Executive of the Year: AECOM's Jay Badame
Jay BadamePresident, AECOM Building Construction division
People want to be able to pick up the phone and know that they’re dealing with the top levels of our company. I’ve been happy to be that person.
Under his purview:
Bringing home the bacon:
AECOM’s Construction Services business, of which the building construction division is a part, posted $2.1 billion in revenue in Q3 2018.
Badame graduated with a Bachelor of Science in Civil Engineering from Pennsylvania State University. He worked for several companies, including Anchor Hocking Corp. in Lancaster, Ohio, and Lehigh Structural Steel Co. in Allentown, Pennsylvania, before joining Tishman Construction in 1985.
Jay Badame has spent the majority of his career with Tishman Construction, which AECOM acquired in 2010, and he hopes to stay with the company until he retires. He steadily ascended up the ladder after joining Tishman in 1985 and today oversees 3,000 people coast to coast as president of AECOM’s Building Construction division, which encompasses AECOM Tishman and AECOM Hunt. (AECOM acquired Hunt in 2014.)
Under his direction, the division has landed major commercial projects, including Hudson Yards, One Vanderbilt, the World Trade Center and various stadiums. Badame attributes some of that project success to Dan Tishman’s good name in the business, but also to strong leadership and communication skills. “This is a relationship business,” Badame said. “People want to be able to pick up the phone and know that they’re dealing with the top levels of our company. I’ve been happy to be that person.”
Another part of landing mega projects comes down to knowing when to make strategic partnerships. The Los Angeles Rams stadium, for example, is a joint venture between AECOM and Turner Construction. Badame says 80% of the stadiums comparable to what the Rams were looking for were built by either Hunt or Turner. “When the Rams project came about I spoke to my counterpart at Turner and we agreed to put together a joint venture,” he recalled. “It was an intense selection process and competitively won. The Rams understood the value of combining the resources of both the AECOM Hunt talent and the Turner Construction talent.”
Technology is playing an increasing role across all aspects of construction, including at AECOM. The company has a virtual reality department that stemmed from the firm’s involvement in the World Trade Center site rebuild. “By the virtue of the amount of real estate in that sacred 16-acre parcel in lower Manhattan it became overwhelming for things to be done on paper,” Badame said. The team went virtual for that project and the company since has adopted it corporately on all of its projects.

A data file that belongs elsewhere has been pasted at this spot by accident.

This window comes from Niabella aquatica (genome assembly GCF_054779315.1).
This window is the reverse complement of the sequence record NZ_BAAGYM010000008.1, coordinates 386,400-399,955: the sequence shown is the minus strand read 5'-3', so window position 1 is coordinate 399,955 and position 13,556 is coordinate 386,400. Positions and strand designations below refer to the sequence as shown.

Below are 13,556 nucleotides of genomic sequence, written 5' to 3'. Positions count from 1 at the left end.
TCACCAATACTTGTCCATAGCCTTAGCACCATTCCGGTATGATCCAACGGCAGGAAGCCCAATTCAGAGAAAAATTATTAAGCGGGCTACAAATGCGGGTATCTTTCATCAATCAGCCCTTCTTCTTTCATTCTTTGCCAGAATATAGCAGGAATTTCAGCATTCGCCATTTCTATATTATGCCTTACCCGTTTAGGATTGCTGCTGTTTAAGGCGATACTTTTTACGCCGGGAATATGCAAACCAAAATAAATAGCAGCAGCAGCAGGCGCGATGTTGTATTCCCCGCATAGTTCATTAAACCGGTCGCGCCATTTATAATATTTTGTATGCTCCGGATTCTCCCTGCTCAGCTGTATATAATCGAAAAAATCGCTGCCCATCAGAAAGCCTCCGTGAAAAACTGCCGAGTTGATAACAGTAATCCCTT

Jay Badame's Career
Joined Tishman Construction
Assumed helm of New Jersey, Pennsylvania and Delaware operations
Oversaw opening of Philadelphia office
Became president of AECOM’s building construction division following AECOM's acquisition of Tishman
Badame explains how technology is more than just virtual reality, BIM or clash detection. “It’s building the building with the architect from the early stages such that our subcontractors who were bidding projects with us and for us have an absolute understanding of what the building is. It takes a lot of guesswork out of the process and has been a vital tool.”
With double digit growth and $4.5 billion of new wins in the pipeline, recruiting and retaining top talent is always on Badame’s mind. “We’re all starved for talent, especially in the areas of MEP, project managers and superintendents,” he said. “There’s a feeding frenzy when that level of talent becomes available.” In an effort to recruit some of that talent to AECOM, he believes in incentivizing employees and making them partners as well. “They don’t just get a paycheck,” Badame said. “They profit financially on the upside if a project goes extremely well. It gives them a reason to stay.”
Badame takes a multi-faceted view of success. “For me personally, success is to win work, to manage work, to execute work, to incentivize employees and have owners call us and recommend us for the next project,” he said. “That’s always the success. Getting the next job. Having repeat clients. Having a dedicated staff of employees who are loyal and want to stay for the duration of their careers. If I don’t have any of those then I cannot succeed.”
- By Laurie Cowin • Oct. 25, 2018
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